Posts Tagged ‘design tool’

Viz Series: What is Visualization?

February 27, 2013

In this three-part series, we’ll find out how visualization plays a crucial part in making your favorite Zazzle products and learn more about some of the mystery members of the Viz Team.

Every day on our site, people are zooming in on their one-of-a-kind iPhone case to get their initials just right, they’re designing the perfect slogan on a fitted t-shirt for their favorite pooch and they’re transforming their gorgeous wedding photos into a wrapped canvas work of art.

There’s much more that goes into making it all happen than meets the eye. The technology we use is completely novel — to make that bright red “Keep Calm and Om Nom Nom” mug you’ve been pining for, it needs to be rendered virtually, as though the mug were already sitting on top of your kitchen table. While your mug doesn’t exist (yet), you’re able to see just how it would look, as if it’s already been manufactured. Without our technology, you wouldn’t be able to make your perfect product — exactly to your personal specifications, just how you want it.

Om Nom Nom Mug
Om Nom Nom Mug by carryon

You have Zazzle’s Visualization Team (or the “Viz Team,” as we affectionately like to call them at Zazzle) to thank. Though they tend to hang out in a dark room, questions about who they are and what they exactly do became so numerous (and so pressing) that we decided it was time to shed some light on this team.

We cornered some members (they don’t put up much of a fight) and got the download on visualization (or as much as they could tell us without giving away all their secrets).

Visualization

Visualization at Zazzle can best be summed up as the perfect blend of engineering and art. The team uses proprietary technology and computational photography to make it easy for anyone to upload an image, make design tweaks, and see a product as though it’s already made. Users and sellers don’t have to know anything about 3D modeling — that’s why we have the Viz Team around. The Viz Team is responsible for making it look all too easy.

Screen Shot 2013-02-27 at 1.50.53 PM

Product Magic

A lot of the magic happens when they gather information about each and every product before it launches on our site. Products and samples are examined to see what areas can be customized and where designs can be printed. When they talk to product manufacturers, the Viz Team gets manufacturers to help specify design areas (which later become your design areas on our site).

After they nail down that info, they prep the product samples for a photoshoot — much like for real-life human models or starlets, except the products don’t demand bottled water or take calls from their publicist.

“Special” Photography

Once the Viz Team figures out what one can actually design or make on the specified areas, they take a photograph with “special cameras.” This process is meant to help you: it gives consumers and designers a way to look at the product and see exactly where the design could go once the product is on our site. For more complex products, the team will actually go the distance and build 3D models.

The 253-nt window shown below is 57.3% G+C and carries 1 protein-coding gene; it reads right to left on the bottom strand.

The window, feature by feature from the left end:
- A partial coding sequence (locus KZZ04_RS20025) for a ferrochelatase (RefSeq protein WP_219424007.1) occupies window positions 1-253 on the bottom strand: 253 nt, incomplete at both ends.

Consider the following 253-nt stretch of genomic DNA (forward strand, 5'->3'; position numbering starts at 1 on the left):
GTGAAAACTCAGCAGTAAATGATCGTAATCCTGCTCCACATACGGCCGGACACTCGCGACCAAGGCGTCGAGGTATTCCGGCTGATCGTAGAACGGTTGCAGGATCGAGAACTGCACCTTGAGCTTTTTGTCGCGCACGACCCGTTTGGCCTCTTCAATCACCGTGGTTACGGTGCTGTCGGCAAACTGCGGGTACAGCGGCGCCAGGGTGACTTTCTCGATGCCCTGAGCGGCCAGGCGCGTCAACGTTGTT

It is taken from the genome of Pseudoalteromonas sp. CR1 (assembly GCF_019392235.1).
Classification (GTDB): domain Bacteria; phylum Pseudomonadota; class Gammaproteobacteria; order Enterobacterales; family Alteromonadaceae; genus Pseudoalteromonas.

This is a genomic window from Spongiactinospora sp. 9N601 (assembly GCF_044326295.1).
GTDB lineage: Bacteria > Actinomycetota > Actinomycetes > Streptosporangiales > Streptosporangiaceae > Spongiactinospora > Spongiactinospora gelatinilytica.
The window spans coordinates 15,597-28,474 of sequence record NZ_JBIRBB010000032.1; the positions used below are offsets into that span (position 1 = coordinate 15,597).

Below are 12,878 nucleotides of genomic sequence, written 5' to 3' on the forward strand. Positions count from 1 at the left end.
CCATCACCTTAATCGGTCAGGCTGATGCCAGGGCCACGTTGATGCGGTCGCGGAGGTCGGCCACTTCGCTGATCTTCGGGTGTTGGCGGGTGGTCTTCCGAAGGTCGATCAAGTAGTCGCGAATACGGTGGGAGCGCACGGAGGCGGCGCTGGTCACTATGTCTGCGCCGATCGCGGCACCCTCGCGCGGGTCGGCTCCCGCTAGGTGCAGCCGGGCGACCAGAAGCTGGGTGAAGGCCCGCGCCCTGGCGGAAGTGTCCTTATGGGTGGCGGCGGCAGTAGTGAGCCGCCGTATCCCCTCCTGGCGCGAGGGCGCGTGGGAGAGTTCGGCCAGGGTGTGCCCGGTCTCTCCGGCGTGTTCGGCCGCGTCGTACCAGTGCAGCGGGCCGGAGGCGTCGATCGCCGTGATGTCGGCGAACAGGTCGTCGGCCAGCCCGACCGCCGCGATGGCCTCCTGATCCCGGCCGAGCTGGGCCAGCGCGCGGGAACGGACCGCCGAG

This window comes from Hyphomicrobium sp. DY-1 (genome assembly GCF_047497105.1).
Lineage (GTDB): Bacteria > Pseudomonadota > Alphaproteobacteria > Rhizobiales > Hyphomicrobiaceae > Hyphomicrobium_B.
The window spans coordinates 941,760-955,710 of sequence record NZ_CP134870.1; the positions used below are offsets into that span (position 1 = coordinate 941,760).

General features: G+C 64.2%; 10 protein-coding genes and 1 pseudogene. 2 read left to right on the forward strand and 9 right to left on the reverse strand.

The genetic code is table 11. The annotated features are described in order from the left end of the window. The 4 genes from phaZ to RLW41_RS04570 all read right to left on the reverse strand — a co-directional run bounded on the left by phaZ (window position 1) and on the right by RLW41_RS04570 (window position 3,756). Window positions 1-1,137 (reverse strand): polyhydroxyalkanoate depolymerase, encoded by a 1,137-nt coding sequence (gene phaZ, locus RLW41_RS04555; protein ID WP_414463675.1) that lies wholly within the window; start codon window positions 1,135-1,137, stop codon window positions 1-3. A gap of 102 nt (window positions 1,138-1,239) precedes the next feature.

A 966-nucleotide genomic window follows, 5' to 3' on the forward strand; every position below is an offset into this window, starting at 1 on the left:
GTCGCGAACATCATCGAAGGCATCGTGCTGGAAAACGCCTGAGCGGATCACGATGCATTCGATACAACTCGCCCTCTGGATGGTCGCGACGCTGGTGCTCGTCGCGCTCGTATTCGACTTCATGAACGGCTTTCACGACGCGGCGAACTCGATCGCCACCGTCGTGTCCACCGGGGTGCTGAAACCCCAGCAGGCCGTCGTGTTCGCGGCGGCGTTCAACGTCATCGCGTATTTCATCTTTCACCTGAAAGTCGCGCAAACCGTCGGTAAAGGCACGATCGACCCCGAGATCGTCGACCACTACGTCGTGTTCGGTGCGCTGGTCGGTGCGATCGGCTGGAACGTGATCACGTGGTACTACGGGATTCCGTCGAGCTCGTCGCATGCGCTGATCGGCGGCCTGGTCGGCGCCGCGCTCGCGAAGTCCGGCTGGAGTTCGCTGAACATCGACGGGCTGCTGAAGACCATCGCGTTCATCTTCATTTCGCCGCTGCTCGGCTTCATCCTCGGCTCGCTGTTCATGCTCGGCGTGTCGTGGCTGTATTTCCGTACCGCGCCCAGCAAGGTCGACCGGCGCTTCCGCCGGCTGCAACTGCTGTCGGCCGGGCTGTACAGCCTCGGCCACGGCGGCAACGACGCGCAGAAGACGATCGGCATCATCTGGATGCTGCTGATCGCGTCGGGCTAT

On Site, Ready to Customize

Through “special image processing,” the team locates the design area for the product and then the product goes on our site for your customization.

Once it’s on our site, the product is ready for your designs (using our nifty design tool.) A lot of people don’t hit “the plus button” (shows the high art view of the product), which gives you the precise field of the area that you can design. This makes the Viz Team sad.

Screen Shot 2013-02-27 at 1.44.41 PM

More fun facts: the red dotted line is called the “safe area,” or the area where the image is guaranteed to be printed, the “black area” shows the actual size of the design area, and the “the bleed area,” or red solid line, allows for extra jostling when the product is actually made, so you won’t get uneven spaces of white on your product.

Next up, meet some of the members of our Viz Team. 

Seller News and Updates

February 9, 2013

The Great Design Tool Migration

If you’ve noticed different design tools on some products versus others, it’s not your eyes playing tricks. For the next three months, we’ll be focused on converting roughly 60 design tools from the old to the new platform tool.

We’re working to help you take advantage of streamlined product creation, different fonts and unlimited rotation with our products. We want customers to find what they need — a customer searching for elephant iPhone cases, for example, can now find the design that they want on many more phone styles and options.

(Psstt – Here’s a tool tip for unlimited rotation: Hold down the CTRL key and click the rotate button. This will give you the ability to incrementally rotate images and text down to an exact degree.)

Our Merchandising Team Wants Your Designs

Our merchandising team has plenty in store for 2013 and they want to see your designs! They’ll be reaching out frequently to let you know about upcoming campaigns and how you can get involved. They’re looking for new content and products timed to holidays, so remember to frequently check our Merchandising Forum section.

They’re doing a call for designs for Valentine’s Day right now – don’t miss out.

Royalty Reminder

Just a reminder to have your store royalty updates ready by the 19th of each month. Another tip – if you’re selling at a single rate across all of your stores, you can adjust royalties with a single click by visiting Account Tab/Seller Account/Default Royalty.

Calling All Honey Badger and U.S. Army Fans

The best thing about Zazzle’s recent partnership with the U.S. Army and Randall’s Honey Badger is the chance for you to submit your own unique designs and fan merchandise. We’d love to see your designs for both stores! Remember to create original designs — and keep it in good taste. Don’t use official images or logos that you find on the web.